# How much should we spread out across future scenarios?

Robin Hanson mentions that some people take him to task for working on one scenario (WBE) that might not be the most likely future scenario (“standard AI”); he responds by noting that there are perhaps 100 times more people working on standard AI than WBE scenarios, yet the probability of AI is likely not a hundred times higher than WBE. He also notes that there is a tendency for thinkers to clump onto a few popular scenarios or issues. However:

In addition, due to diminishing returns, intellectual attention to future scenarios should probably be spread out more evenly than are probabilities. The first efforts to study each scenario can pick the low hanging fruit to make faster progress. In contrast, after many have worked on a scenario for a while there is less value to be gained from the next marginal effort on that scenario.

This is very similar to my own thinking about research effort. Should we focus on things that are likely to pan out, or explore a lot of possibilities just in case one of the less obvious cases happens? Given that early progress is quick and easy, we can often get a noticeable fraction of whatever utility the topic has by just a quick dip. The effective altruist heuristic of looking at neglected fields also is based on this intuition.

# A model

But under what conditions does this actually work? Here is a simple model:

There are $N$ possible scenarios, one of which ( $j$) will come about. They have probability $P_i$. We allocate a unit budget of effort to the scenarios: $\sum a_i = 1$. For the scenario that comes about, we get utility $\sqrt{a_j}$ (diminishing returns).

Here is what happens if we allocate proportional to a power of the scenarios, $a_i \propto P_i^\alpha$. $\alpha=0$ corresponds to even allocation, 1 proportional to the likelihood, >1 to favoring the most likely scenarios. In the following I will run Monte Carlo simulations where the probabilities are randomly generated each instantiation. The outer bluish envelope represents the 95% of the outcomes, the inner ranges from the lower to the upper quartile of the utility gained, and the red line is the expected utility. Utility of allocating effort as a power of the probability of scenarios. Red line is expected utility, deeper blue envelope is lower and upper quartiles, lighter blue 95% interval.

This is the $N=2$ case: we have two possible scenarios with probability $p$ and $1-p$ (where $p$ is uniformly distributed in [0,1]). Just allocating evenly gives us $1/\sqrt{2}$ utility on average, but if we put in more effort on the more likely case we will get up to 0.8 utility. As we focus more and more on the likely case there is a corresponding increase in variance, since we may guess wrong and lose out. But 75% of the time we will do better than if we just allocated evenly. Still, allocating nearly everything to the most likely case means that one does lose out on a bit of hedging, so the expected utility declines slowly for large $\alpha$. Utility of allocating effort as a power of the probability of scenarios. Red line is expected utility, deeper blue envelope is lower and upper quartiles, lighter blue 95% interval. 100 possible scenarios, with uniform probability on the simplex.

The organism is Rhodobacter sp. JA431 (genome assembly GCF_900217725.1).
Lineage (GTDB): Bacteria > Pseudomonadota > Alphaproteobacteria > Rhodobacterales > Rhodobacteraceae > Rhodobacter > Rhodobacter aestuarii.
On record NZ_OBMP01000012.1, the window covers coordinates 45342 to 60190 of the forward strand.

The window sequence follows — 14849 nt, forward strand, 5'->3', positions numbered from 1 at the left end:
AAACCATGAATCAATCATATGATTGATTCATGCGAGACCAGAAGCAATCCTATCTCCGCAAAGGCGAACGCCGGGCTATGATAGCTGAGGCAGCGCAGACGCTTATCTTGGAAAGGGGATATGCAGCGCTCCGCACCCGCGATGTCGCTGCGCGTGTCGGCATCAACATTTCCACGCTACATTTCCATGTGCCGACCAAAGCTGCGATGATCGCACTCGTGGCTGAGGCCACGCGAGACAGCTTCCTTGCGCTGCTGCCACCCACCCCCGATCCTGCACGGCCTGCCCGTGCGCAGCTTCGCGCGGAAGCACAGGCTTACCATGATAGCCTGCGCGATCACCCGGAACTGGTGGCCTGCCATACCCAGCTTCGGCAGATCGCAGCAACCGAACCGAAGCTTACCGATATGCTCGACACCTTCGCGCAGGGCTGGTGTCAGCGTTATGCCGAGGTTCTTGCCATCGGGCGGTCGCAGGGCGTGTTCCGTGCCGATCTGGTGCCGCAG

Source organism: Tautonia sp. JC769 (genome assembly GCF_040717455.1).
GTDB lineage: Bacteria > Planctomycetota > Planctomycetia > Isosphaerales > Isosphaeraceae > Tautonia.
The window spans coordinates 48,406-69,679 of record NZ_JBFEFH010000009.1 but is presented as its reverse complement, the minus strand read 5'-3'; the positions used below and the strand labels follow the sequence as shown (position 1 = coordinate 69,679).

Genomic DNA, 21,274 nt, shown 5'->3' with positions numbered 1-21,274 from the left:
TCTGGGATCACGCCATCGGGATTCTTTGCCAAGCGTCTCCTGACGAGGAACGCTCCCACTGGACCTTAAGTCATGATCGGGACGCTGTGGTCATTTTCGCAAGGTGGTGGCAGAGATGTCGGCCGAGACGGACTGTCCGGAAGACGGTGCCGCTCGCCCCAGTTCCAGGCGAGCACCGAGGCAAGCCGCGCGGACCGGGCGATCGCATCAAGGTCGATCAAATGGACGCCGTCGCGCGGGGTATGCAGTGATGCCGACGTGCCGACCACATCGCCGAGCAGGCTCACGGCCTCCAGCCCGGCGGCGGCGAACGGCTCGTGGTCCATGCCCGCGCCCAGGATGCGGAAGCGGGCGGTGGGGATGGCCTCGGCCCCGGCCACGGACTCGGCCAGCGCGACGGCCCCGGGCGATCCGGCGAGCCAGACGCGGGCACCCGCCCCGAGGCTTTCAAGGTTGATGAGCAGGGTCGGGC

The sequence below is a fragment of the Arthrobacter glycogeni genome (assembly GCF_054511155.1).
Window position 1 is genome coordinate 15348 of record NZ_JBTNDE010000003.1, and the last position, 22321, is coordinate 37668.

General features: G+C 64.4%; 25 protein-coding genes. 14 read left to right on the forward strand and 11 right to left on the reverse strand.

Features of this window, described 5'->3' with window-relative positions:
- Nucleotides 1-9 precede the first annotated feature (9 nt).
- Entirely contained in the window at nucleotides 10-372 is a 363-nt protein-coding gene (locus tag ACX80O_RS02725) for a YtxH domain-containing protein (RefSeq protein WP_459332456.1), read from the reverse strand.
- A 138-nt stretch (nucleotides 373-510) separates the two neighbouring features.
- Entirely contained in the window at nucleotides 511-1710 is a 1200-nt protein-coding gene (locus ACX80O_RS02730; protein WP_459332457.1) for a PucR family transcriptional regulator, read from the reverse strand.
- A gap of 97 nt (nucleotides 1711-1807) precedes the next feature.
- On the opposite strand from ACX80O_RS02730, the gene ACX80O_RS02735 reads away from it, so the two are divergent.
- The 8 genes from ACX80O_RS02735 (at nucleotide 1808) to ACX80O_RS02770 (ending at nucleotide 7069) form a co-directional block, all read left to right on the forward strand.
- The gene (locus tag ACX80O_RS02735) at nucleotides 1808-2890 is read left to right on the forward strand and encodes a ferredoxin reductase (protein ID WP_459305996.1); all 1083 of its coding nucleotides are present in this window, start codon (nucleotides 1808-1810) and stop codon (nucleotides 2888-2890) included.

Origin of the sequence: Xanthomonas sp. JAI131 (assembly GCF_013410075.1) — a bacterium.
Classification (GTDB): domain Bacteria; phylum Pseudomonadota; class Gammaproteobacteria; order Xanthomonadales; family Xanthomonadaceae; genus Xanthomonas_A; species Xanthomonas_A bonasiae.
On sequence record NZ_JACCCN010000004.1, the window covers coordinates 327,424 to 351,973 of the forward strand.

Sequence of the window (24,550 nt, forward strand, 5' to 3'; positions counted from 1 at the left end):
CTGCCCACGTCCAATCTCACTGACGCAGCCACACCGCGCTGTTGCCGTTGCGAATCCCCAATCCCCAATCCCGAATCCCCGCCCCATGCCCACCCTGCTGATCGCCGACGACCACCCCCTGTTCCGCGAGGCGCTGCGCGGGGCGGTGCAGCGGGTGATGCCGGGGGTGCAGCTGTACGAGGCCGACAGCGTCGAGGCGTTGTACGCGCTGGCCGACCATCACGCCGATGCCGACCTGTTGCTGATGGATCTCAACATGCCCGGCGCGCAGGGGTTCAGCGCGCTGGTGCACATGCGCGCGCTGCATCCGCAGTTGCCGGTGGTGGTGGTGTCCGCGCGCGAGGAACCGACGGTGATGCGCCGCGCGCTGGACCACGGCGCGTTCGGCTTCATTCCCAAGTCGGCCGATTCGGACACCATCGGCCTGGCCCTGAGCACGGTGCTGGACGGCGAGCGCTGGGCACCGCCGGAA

The $N=100$ case (where the probabilities are allocated based on a flat Dirichlet distribution) behaves similarly, but the expected utility is smaller since it is less likely that we will hit the right scenario.

# What is going on?

This doesn’t seem to fit Robin’s or my intuitions at all! The best we can say about uniform allocation is that it doesn’t produce much regret: whatever happens, we will have made some allocation to the possibility. For large N this actually works out better than the directed allocation for a sizable fraction of realizations, but on average we get less utility than betting on the likely choices.

The problem with the model is of course that we actually know the probabilities before making the allocation. In reality, we do not know the likelihood of AI, WBE or alien invasions. We have some information, and we do have priors (like Robin’s view that $P_{AI} < 100 P_{WBE}$), but we are not able to allocate perfectly.  A more plausible model would give us probability estimates instead of the actual probabilities.